I shall conclude by restating my warning. This will happen again, and again until we learn the lesson that suppressing the bearing of arms doesn’t prevent horrific crimes, it invites them. To those of you who hold elected office, if you hear nothing else I have told you, hear this: you have the power to stop the next massacre from happening. You have an opportunity to restore the sacred Right to bear arms, which has been either stripped entirely or unjustly relegated to the poor substitute of a probationary, government-issued privilege. For God’s sake, do the right thing.
Thank you for your attention, and good day.
Meanwhile, Tuesday At Camp Lejeune:
A Marine was in custody Wednesday after military officials say he shot and fatally wounded a colleague with his M4 rifle while standing guard at the main gate of a North Carolina base.
The shooting happened at 5:30 p.m. Tuesday, when the Marine fired on his colleague inside a guard shack at Camp Lejeune, Camp Lejeune spokesman Nat Fahy said.
Law enforcement and emergency personnel attempted to revive the shooting victim, who received a single shot, but the person was later pronounced dead at a base hospital, Fahy said.
The shooting came less than a week after a shooting rampage by a soldier at Fort Hood in Texas killed three and wounded 16 others.
Fahy stressed the difference in the two situations.
"We understand that people are at a state of heightened sensitivity, given what happened over at Fort Hood," Fahy said. "It's important that we convey that this is not a Fort Hood-like incident. It was an isolated incident that's no longer active."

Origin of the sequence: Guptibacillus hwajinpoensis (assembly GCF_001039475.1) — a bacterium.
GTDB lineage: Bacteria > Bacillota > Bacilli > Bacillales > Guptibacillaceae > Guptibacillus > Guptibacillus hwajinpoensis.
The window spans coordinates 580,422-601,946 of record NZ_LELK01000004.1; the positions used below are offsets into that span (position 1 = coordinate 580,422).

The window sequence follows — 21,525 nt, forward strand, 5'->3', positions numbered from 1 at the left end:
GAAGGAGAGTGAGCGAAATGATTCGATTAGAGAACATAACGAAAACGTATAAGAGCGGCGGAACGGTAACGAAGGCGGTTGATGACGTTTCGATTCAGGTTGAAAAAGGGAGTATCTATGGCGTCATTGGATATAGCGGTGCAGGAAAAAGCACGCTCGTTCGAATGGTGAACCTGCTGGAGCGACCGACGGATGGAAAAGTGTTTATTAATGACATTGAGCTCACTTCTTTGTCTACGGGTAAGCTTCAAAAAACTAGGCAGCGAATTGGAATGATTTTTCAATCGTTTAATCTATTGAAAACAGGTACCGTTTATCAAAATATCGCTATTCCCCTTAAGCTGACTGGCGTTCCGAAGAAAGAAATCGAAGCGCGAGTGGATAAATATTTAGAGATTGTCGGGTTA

The Marine who fired the shot from his M4 rifle was in custody and was awaiting questioning by Naval Criminal Investigative Services, Fahy said Tuesday night.
The name of the shooter, who Fahy said was a male, hasn't been released, and Fahy said the victim's name is being withheld until relatives are notified. There were other guards at the gate, but no one else was hurt.
The shack is about 15 feet by 15 feet and sits under a canopy, Fahy said. He didn't know whether anyone other than the two Marines involved in the shooting were inside the shack at the time.
Fahy said the main gate remained open after the shooting.
He said authorities isolated the area immediately after the shooting, and when it was determined the situation was secure, traffic was allowed to pass on and off the base.
"At no time was the base ever on lockdown," Fahy said.
Should Soldiers Be Allowed To Carry Firearms On Base?
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Dear gun fetishists:
It's often helpful to remind you, since many of you are out-and-out racists, that your advocacy of more guns in more hands leads directly to increased urban violence. The gang bangers thank you for your efforts.